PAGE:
Stranger things have happened. Who’d have thought that watching folks play video games would turn into a multi-million (billion?) dollar world-wide business?
Well just imagine the spectacle of hot air balloon racing over the track filled with robot cars racing. That should make for a real money maker.
When you take the drivers out of the cars, the cars can be much much smaller and therefore cheaper to race and the track itself can be scaled down to the size of a basketball court, putting car racing within reach of multi-hundredaires.
I used to do the RC car and truck races. Had a lot of fun and made a few friends.
As a kid racing slot cars at a commercial track was fun. Watching other kids race? Not so much…
I guess I’m just not a big race car fan. The only racing I’ve done is with the Cub Scouts Pinewood Derby. Of course they were driver-less so I guess I was ahead of my time.
I assumed you meant efficiency loss.
One way to minimize parasitic oil pumping losses is to use a variable displacement pump that automatically reduces piston stroke in response to the pressure coming up to specs instead of a pop off valve that just dumps excess oil pumpage to regulate pressure. This type of oil pump is already used in large hydraulic systems that have a constant high pressure. The pump responds to different flow demands by changing the angle of the swash plate that moves the pistons. This type of pump is also used in Hydrostatic continuously variable transmissions used on tractors. You control ground speed by changing swash plate tilt in the pump and the pump changes the oil delivery to the hydraulic motors that drive the wheels while the engine stays at full rpm to power the mower.
It could also be used as the engine’s oil pump and eliminate the pop off valve that regulates the engine’s oil pressure. A half horsepower here and a half horsepower there and it adds up you know.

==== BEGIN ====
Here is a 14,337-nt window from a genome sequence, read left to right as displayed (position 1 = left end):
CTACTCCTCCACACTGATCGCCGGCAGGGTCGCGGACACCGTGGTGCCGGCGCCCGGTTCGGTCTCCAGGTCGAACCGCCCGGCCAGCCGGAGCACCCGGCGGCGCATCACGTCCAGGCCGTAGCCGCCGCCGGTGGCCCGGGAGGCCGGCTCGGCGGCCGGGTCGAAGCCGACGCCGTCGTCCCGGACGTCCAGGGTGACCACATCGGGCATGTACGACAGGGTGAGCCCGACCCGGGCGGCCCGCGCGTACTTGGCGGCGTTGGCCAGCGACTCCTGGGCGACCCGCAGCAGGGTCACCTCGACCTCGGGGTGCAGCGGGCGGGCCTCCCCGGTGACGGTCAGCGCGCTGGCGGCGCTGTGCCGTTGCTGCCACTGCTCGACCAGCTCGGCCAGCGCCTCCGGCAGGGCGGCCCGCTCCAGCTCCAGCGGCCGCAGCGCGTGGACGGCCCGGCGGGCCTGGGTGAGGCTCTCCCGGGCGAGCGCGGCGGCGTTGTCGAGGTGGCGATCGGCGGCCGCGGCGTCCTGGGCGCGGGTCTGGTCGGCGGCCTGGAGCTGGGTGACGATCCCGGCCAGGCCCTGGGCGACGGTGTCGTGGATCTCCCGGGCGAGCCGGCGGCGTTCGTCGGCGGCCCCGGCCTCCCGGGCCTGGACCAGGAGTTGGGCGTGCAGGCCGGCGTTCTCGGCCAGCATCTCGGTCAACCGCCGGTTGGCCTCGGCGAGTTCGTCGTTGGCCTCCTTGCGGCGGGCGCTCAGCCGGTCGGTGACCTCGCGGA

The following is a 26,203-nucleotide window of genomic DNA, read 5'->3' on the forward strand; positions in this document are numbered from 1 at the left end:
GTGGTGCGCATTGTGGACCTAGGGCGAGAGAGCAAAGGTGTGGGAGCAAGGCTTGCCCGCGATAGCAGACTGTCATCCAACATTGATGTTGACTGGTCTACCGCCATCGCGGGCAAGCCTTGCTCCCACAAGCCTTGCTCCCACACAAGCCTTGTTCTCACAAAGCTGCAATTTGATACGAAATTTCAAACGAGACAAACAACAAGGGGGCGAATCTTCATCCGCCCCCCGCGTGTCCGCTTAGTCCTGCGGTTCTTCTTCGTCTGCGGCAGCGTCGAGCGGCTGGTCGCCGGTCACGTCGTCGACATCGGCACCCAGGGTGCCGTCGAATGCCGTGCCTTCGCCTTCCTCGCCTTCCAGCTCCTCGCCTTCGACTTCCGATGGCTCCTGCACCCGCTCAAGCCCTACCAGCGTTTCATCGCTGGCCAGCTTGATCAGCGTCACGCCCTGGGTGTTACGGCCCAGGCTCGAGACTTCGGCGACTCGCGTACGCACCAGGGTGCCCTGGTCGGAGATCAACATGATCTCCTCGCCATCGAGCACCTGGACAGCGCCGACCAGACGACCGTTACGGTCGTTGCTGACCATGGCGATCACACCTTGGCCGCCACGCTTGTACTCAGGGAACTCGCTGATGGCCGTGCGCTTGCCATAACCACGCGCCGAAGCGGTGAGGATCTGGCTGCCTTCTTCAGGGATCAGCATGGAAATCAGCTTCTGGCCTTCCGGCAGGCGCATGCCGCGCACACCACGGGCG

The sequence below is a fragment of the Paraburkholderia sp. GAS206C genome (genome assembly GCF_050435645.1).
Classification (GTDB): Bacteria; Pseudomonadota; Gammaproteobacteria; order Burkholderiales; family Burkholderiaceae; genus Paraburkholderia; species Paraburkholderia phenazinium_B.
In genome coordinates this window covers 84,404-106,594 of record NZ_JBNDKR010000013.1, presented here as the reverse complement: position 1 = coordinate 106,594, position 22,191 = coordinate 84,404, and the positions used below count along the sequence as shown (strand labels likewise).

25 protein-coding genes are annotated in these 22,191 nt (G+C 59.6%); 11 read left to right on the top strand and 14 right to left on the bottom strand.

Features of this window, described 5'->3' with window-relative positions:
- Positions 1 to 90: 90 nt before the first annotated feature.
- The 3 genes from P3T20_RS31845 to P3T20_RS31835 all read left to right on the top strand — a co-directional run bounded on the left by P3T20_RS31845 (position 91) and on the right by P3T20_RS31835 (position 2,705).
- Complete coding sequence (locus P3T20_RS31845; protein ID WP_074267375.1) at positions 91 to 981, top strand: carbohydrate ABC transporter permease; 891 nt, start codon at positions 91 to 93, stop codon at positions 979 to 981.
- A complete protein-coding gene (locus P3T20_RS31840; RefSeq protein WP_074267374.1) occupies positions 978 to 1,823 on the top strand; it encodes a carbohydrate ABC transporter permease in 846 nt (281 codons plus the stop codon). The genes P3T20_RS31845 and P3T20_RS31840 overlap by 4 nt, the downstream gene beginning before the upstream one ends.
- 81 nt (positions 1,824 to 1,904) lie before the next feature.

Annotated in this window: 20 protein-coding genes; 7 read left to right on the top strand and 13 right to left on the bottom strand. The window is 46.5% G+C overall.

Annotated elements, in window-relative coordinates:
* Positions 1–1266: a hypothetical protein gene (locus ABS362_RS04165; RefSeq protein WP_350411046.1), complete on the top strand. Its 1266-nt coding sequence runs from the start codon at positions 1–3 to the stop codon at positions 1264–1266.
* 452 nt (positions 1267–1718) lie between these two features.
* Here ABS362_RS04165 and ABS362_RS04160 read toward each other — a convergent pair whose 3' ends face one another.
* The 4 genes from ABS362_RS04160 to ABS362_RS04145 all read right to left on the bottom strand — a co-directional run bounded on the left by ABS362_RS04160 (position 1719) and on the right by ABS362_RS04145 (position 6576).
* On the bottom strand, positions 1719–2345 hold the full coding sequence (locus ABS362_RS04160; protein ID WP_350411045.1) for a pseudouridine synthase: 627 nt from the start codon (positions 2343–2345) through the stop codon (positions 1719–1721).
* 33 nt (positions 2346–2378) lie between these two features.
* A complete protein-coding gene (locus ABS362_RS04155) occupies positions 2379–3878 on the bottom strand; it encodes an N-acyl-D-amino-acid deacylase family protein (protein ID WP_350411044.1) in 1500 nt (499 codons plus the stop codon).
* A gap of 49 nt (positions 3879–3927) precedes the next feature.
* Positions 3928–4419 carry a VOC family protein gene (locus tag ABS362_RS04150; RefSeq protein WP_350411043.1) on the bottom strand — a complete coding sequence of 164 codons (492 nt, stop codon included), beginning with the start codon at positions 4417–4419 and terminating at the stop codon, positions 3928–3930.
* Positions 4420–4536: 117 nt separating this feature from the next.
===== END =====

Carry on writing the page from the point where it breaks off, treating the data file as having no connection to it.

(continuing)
Whenever I change my motorcycle’s oil and filter, I start up the engine and wait for the oil light to go out. There is a noticeable drop in idle speed when that light goes out due to the oil pump having to pump against pressure.
Automatics are now equal to manuals in efficiency.
And zero emissions gravity powered.
Gravity doesn’t power anything. Something or somebody had to lift that pinebox derby car to the top.
Shut off the power to the chair lift and see how much skiing is done on the slopes.
I was joking with Bing.
He was thinking about the orange crate races we’d make as kids and those you had to haul to the top of the hill in order to race them down. The pinewood cars are just 6" blocks of wood and you put them on the track by hand. Not much energy expended at all.
Even though not much energy is expended, the energy still comes from you lifting the car back to the top. Potential energy becomes kinetic energy as the car goes down the track and ultimately becomes heat, increasing the entropy of the universe.
Fortunately at the age of 8 thru 10 all I worried about was gravity favoring my Pinewood Derby car a bit more than my competitors. That rarely worked. I guess that’s why I never raced Soapbox Derby.